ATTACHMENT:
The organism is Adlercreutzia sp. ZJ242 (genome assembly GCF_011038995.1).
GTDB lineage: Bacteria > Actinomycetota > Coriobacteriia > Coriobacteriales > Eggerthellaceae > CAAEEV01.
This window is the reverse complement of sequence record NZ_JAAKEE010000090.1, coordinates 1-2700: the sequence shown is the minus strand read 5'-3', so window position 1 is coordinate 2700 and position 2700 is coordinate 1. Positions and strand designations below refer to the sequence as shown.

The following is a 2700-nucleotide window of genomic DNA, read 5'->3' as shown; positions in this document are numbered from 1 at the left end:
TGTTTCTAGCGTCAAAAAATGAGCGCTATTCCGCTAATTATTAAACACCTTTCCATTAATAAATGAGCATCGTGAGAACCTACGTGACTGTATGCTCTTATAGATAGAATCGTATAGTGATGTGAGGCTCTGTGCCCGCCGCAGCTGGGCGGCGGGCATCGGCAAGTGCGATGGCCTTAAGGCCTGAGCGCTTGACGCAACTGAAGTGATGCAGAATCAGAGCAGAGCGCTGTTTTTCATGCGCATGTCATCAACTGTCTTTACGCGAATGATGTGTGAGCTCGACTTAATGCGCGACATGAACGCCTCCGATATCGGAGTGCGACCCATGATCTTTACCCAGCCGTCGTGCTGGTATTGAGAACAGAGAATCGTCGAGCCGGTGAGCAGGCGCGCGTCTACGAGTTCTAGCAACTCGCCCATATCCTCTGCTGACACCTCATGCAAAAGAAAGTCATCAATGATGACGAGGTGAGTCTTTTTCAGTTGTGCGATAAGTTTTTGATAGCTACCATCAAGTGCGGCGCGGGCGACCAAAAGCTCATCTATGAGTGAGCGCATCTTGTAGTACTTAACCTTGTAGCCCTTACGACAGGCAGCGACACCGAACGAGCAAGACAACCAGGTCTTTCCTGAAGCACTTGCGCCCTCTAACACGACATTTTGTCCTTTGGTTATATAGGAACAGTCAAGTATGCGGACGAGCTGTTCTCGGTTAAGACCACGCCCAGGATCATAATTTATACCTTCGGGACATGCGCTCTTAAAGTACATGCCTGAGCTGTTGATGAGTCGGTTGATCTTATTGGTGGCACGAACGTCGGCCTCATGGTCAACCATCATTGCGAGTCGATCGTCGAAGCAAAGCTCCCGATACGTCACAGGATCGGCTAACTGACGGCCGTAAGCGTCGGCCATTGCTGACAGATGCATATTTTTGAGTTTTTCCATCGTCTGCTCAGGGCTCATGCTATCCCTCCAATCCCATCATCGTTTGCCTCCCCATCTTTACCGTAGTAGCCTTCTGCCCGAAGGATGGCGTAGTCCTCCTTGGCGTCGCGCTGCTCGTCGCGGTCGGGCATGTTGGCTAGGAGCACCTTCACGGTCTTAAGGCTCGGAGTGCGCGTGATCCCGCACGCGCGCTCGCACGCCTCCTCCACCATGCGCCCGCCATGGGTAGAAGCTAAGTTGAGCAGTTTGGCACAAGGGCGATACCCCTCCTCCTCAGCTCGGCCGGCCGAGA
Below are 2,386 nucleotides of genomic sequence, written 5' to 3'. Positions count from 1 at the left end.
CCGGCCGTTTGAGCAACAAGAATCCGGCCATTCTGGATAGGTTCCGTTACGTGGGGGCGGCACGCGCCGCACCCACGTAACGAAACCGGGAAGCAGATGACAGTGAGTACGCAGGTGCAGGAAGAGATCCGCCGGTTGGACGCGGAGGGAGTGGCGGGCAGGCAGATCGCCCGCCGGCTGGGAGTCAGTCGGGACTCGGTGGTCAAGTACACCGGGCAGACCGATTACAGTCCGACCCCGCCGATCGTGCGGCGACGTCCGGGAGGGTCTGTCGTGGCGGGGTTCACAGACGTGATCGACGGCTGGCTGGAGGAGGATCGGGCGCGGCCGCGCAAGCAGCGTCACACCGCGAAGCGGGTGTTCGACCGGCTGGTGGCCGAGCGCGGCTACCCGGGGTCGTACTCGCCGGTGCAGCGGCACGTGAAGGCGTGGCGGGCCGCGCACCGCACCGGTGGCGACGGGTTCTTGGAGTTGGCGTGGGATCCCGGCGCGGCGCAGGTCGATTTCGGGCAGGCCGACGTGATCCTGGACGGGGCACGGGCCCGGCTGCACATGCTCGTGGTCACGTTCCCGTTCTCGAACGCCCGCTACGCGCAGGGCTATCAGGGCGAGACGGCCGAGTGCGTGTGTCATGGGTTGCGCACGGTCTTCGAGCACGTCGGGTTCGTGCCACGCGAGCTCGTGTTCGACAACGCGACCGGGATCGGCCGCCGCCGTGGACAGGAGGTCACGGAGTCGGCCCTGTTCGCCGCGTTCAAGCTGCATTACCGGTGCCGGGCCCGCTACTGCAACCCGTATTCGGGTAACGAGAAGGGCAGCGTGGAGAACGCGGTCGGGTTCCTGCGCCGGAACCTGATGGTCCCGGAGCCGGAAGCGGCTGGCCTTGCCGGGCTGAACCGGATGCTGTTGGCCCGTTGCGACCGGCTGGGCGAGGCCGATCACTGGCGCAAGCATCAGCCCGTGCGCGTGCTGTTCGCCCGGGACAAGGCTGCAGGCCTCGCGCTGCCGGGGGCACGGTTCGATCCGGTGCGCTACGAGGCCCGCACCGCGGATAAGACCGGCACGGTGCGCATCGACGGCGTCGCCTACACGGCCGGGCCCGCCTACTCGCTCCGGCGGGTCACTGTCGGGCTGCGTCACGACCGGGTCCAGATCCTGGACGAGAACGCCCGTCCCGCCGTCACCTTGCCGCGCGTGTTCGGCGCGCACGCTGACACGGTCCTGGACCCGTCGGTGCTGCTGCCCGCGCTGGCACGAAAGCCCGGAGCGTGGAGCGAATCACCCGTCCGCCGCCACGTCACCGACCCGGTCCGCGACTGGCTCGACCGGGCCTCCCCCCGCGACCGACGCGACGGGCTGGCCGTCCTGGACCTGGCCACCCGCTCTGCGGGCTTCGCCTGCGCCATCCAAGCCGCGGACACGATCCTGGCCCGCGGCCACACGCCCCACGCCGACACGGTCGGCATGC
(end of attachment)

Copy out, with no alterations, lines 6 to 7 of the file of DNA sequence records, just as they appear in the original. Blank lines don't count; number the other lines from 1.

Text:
Below are 2,386 nucleotides of genomic sequence, written 5' to 3'. Positions count from 1 at the left end.
CCGGCCGTTTGAGCAACAAGAATCCGGCCATTCTGGATAGGTTCCGTTACGTGGGGGCGGCACGCGCCGCACCCACGTAACGAAACCGGGAAGCAGATGACAGTGAGTACGCAGGTGCAGGAAGAGATCCGCCGGTTGGACGCGGAGGGAGTGGCGGGCAGGCAGATCGCCCGCCGGCTGGGAGTCAGTCGGGACTCGGTGGTCAAGTACACCGGGCAGACCGATTACAGTCCGACCCCGCCGATCGTGCGGCGACGTCCGGGAGGGTCTGTCGTGGCGGGGTTCACAGACGTGATCGACGGCTGGCTGGAGGAGGATCGGGCGCGGCCGCGCAAGCAGCGTCACACCGCGAAGCGGGTGTTCGACCGGCTGGTGGCCGAGCGCGGCTACCCGGGGTCGTACTCGCCGGTGCAGCGGCACGTGAAGGCGTGGCGGGCCGCGCACCGCACCGGTGGCGACGGGTTCTTGGAGTTGGCGTGGGATCCCGGCGCGGCGCAGGTCGATTTCGGGCAGGCCGACGTGATCCTGGACGGGGCACGGGCCCGGCTGCACATGCTCGTGGTCACGTTCCCGTTCTCGAACGCCCGCTACGCGCAGGGCTATCAGGGCGAGACGGCCGAGTGCGTGTGTCATGGGTTGCGCACGGTCTTCGAGCACGTCGGGTTCGTGCCACGCGAGCTCGTGTTCGACAACGCGACCGGGATCGGCCGCCGCCGTGGACAGGAGGTCACGGAGTCGGCCCTGTTCGCCGCGTTCAAGCTGCATTACCGGTGCCGGGCCCGCTACTGCAACCCGTATTCGGGTAACGAGAAGGGCAGCGTGGAGAACGCGGTCGGGTTCCTGCGCCGGAACCTGATGGTCCCGGAGCCGGAAGCGGCTGGCCTTGCCGGGCTGAACCGGATGCTGTTGGCCCGTTGCGACCGGCTGGGCGAGGCCGATCACTGGCGCAAGCATCAGCCCGTGCGCGTGCTGTTCGCCCGGGACAAGGCTGCAGGCCTCGCGCTGCCGGGGGCACGGTTCGATCCGGTGCGCTACGAGGCCCGCACCGCGGATAAGACCGGCACGGTGCGCATCGACGGCGTCGCCTACACGGCCGGGCCCGCCTACTCGCTCCGGCGGGTCACTGTCGGGCTGCGTCACGACCGGGTCCAGATCCTGGACGAGAACGCCCGTCCCGCCGTCACCTTGCCGCGCGTGTTCGGCGCGCACGCTGACACGGTCCTGGACCCGTCGGTGCTGCTGCCCGCGCTGGCACGAAAGCCCGGAGCGTGGAGCGAATCACCCGTCCGCCGCCACGTCACCGACCCGGTCCGCGACTGGCTCGACCGGGCCTCCCCCCGCGACCGACGCGACGGGCTGGCCGTCCTGGACCTGGCCACCCGCTCTGCGGGCTTCGCCTGCGCCATCCAAGCCGCGGACACGATCCTGGCCCGCGGCCACACGCCCCACGCCGACACGGTCGGCATGC